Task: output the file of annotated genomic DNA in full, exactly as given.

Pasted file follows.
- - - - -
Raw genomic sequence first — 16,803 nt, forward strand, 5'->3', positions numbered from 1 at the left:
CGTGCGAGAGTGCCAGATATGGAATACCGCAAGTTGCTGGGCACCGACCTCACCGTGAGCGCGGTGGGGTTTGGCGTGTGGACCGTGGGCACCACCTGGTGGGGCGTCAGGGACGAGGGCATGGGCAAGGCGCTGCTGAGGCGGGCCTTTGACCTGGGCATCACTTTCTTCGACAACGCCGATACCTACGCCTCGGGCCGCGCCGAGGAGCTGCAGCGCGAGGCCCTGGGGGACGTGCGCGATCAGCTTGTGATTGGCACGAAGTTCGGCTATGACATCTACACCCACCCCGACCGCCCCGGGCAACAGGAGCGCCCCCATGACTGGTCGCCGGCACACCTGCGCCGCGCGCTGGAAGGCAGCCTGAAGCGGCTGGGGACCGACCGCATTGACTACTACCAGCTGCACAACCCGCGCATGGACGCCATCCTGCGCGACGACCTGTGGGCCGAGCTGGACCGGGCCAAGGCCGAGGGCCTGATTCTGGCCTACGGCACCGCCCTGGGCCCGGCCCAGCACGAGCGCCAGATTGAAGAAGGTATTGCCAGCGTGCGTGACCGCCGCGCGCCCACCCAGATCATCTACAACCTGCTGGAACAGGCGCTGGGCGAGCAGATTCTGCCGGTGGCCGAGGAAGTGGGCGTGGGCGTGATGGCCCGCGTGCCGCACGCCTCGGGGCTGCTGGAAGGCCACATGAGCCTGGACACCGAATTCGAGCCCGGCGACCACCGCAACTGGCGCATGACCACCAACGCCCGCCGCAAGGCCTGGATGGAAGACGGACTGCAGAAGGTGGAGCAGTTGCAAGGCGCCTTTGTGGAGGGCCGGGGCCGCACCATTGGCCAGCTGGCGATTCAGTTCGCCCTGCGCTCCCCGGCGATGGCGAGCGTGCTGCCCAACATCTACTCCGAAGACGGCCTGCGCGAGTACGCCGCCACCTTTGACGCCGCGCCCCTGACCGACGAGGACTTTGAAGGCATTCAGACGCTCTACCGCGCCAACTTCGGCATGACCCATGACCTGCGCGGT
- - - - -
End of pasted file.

Raw genomic sequence first — 16,803 nt, forward strand, 5'->3', positions numbered from 1 at the left:
CGTGCGAGAGTGCCAGATATGGAATACCGCAAGTTGCTGGGCACCGACCTCACCGTGAGCGCGGTGGGGTTTGGCGTGTGGACCGTGGGCACCACCTGGTGGGGCGTCAGGGACGAGGGCATGGGCAAGGCGCTGCTGAGGCGGGCCTTTGACCTGGGCATCACTTTCTTCGACAACGCCGATACCTACGCCTCGGGCCGCGCCGAGGAGCTGCAGCGCGAGGCCCTGGGGGACGTGCGCGATCAGCTTGTGATTGGCACGAAGTTCGGCTATGACATCTACACCCACCCCGACCGCCCCGGGCAACAGGAGCGCCCCCATGACTGGTCGCCGGCACACCTGCGCCGCGCGCTGGAAGGCAGCCTGAAGCGGCTGGGGACCGACCGCATTGACTACTACCAGCTGCACAACCCGCGCATGGACGCCATCCTGCGCGACGACCTGTGGGCCGAGCTGGACCGGGCCAAGGCCGAGGGCCTGATTCTGGCCTACGGCACCGCCCTGGGCCCGGCCCAGCACGAGCGCCAGATTGAAGAAGGTATTGCCAGCGTGCGTGACCGCCGCGCGCCCACCCAGATCATCTACAACCTGCTGGAACAGGCGCTGGGCGAGCAGATTCTGCCGGTGGCCGAGGAAGTGGGCGTGGGCGTGATGGCCCGCGTGCCGCACGCCTCGGGGCTGCTGGAAGGCCACATGAGCCTGGACACCGAATTCGAGCCCGGCGACCACCGCAACTGGCGCATGACCACCAACGCCCGCCGCAAGGCCTGGATGGAAGACGGACTGCAGAAGGTGGAGCAGTTGCAAGGCGCCTTTGTGGAGGGCCGGGGCCGCACCATTGGCCAGCTGGCGATTCAGTTCGCCCTGCGCTCCCCGGCGATGGCGAGCGTGCTGCCCAACATCTACTCCGAAGACGGCCTGCGCGAGTACGCCGCCACCTTTGACGCCGCGCCCCTGACCGACGAGGACTTTGAAGGCATTCAGACGCTCTACCGCGCCAACTTCGGCATGACCCATGACCTGCGCGGT